<span class="texhtml mvar" style="font-style:italic;">e</span> (mathematical constant) e ≈ 2.71828..., base of the natural logarithm

The number e, known as Euler's number, is a mathematical constant approximately equal to 2.71828, and can be characterized in many ways. It is the base of the natural logarithm. It is the limit of (1 + 1/n)n as n approaches infinity, an expression that arises in the study of compound interest. It can also be calculated as the sum of the infinite series

Floating-point arithmetic Computer format for representing real numbers

In computing, floating-point arithmetic (FP) is arithmetic using formulaic representation of real numbers as an approximation to support a trade-off between range and precision. For this reason, floating-point computation is often found in systems which include very small and very large real numbers, which require fast processing times. A number is, in general, represented approximately to a fixed number of significant digits and scaled using an exponent in some fixed base; the base for the scaling is normally two, ten, or sixteen. A number that can be represented exactly is of the following form:

Hexadecimal Base 16 numerical system

In mathematics and computing, hexadecimal is a positional system that represents numbers using a base of 16. Unlike the common way of representing numbers with ten symbols, it uses sixteen distinct symbols, most often the symbols "0"–"9" to represent values zero to nine, and "A"–"F" to represent values ten to fifteen.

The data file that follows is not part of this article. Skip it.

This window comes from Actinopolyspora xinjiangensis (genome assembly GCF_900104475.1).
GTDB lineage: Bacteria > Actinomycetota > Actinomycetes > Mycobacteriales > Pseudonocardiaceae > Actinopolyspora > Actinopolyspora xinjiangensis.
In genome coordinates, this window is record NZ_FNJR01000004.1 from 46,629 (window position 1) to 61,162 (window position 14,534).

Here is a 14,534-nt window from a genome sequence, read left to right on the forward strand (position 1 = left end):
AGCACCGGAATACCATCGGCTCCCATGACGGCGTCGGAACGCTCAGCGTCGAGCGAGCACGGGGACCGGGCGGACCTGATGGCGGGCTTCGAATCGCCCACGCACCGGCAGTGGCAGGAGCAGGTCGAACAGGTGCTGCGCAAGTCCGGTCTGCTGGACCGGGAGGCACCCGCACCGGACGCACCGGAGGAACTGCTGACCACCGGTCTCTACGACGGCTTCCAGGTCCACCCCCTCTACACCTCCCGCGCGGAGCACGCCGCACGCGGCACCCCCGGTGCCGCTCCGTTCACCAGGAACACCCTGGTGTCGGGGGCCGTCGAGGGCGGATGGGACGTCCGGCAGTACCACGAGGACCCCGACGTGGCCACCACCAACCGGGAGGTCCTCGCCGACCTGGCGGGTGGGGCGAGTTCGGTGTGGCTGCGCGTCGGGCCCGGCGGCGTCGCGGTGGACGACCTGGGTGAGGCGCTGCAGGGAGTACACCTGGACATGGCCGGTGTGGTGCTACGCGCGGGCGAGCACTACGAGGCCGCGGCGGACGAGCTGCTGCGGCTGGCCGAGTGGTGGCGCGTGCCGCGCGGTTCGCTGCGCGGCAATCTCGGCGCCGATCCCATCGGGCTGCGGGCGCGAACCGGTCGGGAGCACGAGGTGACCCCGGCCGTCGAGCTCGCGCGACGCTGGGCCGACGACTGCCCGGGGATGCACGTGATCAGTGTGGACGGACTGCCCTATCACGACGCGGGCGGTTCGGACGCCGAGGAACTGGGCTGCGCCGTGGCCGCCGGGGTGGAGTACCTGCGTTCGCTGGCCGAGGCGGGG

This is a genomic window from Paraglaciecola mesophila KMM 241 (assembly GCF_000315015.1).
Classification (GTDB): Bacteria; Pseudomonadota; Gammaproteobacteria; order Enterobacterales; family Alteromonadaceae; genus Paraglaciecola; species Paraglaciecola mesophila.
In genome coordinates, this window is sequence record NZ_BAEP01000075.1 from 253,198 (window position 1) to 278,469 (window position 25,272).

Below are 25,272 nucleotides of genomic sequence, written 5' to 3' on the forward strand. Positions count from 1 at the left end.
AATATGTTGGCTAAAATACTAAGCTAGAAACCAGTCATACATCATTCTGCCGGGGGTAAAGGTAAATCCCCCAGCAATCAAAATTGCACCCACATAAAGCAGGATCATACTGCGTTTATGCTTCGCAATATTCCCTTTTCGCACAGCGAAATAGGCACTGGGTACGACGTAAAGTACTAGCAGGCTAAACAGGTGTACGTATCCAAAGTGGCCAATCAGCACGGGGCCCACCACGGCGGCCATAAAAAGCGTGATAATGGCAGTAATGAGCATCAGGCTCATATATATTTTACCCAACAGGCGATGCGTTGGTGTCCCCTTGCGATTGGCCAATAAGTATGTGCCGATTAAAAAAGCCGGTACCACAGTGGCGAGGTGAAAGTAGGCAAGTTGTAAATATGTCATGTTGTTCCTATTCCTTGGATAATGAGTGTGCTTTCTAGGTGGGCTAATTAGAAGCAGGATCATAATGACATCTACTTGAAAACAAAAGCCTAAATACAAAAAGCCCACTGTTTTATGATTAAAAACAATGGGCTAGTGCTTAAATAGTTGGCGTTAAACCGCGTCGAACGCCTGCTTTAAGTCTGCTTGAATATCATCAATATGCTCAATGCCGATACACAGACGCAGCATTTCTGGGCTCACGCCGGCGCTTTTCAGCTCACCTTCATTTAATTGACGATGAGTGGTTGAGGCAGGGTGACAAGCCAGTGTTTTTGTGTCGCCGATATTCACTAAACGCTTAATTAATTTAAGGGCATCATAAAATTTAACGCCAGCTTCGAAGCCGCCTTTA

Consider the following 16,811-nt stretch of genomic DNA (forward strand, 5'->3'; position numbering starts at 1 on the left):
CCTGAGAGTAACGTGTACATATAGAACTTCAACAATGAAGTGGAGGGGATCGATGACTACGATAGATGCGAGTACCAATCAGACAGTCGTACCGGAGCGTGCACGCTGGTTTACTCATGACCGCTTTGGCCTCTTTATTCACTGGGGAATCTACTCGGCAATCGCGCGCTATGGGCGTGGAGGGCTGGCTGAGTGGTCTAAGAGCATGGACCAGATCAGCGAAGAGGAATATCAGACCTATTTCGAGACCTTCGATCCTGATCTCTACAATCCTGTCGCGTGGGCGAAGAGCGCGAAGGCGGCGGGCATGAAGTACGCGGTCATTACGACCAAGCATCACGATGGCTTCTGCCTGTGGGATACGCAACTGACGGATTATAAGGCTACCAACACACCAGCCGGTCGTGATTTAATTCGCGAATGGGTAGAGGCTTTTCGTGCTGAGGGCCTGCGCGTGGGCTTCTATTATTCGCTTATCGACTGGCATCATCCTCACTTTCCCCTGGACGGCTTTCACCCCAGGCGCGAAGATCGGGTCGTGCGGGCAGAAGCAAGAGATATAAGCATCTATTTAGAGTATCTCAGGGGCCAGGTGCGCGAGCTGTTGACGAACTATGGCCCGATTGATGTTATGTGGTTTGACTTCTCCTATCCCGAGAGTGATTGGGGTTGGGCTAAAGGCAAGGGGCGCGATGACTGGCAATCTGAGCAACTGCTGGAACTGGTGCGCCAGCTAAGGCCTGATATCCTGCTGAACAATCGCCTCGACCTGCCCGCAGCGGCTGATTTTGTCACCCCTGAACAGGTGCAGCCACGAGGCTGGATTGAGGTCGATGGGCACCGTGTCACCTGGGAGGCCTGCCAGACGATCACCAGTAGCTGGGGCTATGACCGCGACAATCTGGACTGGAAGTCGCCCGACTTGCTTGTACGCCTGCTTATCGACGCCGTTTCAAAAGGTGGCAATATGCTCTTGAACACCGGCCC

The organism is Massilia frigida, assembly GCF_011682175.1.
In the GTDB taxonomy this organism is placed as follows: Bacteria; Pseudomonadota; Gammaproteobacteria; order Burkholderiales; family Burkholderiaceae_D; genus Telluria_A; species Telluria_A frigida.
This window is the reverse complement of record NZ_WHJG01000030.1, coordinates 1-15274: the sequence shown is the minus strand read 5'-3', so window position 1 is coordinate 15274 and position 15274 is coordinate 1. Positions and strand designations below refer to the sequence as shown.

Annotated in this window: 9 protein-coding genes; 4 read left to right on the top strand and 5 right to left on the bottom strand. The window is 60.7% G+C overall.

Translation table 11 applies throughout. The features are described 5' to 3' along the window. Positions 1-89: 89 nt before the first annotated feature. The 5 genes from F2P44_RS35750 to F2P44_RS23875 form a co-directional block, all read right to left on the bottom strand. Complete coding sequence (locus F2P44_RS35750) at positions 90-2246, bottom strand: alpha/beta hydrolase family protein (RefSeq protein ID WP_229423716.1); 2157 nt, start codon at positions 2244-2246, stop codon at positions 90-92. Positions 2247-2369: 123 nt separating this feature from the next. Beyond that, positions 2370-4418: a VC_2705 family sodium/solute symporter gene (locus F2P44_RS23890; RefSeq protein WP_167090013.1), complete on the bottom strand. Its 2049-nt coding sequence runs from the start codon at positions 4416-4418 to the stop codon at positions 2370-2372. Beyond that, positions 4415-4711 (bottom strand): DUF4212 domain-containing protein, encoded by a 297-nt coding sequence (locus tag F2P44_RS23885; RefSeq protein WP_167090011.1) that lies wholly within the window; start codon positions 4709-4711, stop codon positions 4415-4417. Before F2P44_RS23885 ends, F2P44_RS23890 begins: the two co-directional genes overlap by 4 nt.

Logarithm Inverse of the exponential function, which maps products to sums

In mathematics, the logarithm is the inverse function to exponentiation. That means the logarithm of a given number x is the exponent to which another fixed number, the base b, must be raised, to produce that number x. In the simplest case, the logarithm counts the number of occurrences of the same factor in repeated multiplication; e.g., since 1000 = 10 × 10 × 10 = 103, the "logarithm base 10" of 1000 is 3, or log10(1000) = 3. The logarithm of x to baseb is denoted as logb(x), or without parentheses, logbx, or even without the explicit base, log x, when no confusion is possible, or when the base does not matter such as in big O notation.

The number π is a mathematical constant. It is defined as the ratio of a circle's circumference to its diameter, and it also has various equivalent definitions. It appears in many formulas in all areas of mathematics and physics. It is approximately equal to 3.14159. It has been represented by the Greek letter "π" since the mid-18th century, and is spelled out as "pi". It is also referred to as Archimedes' constant.

Prime number Positive integer with exactly two divisors, 1 and itself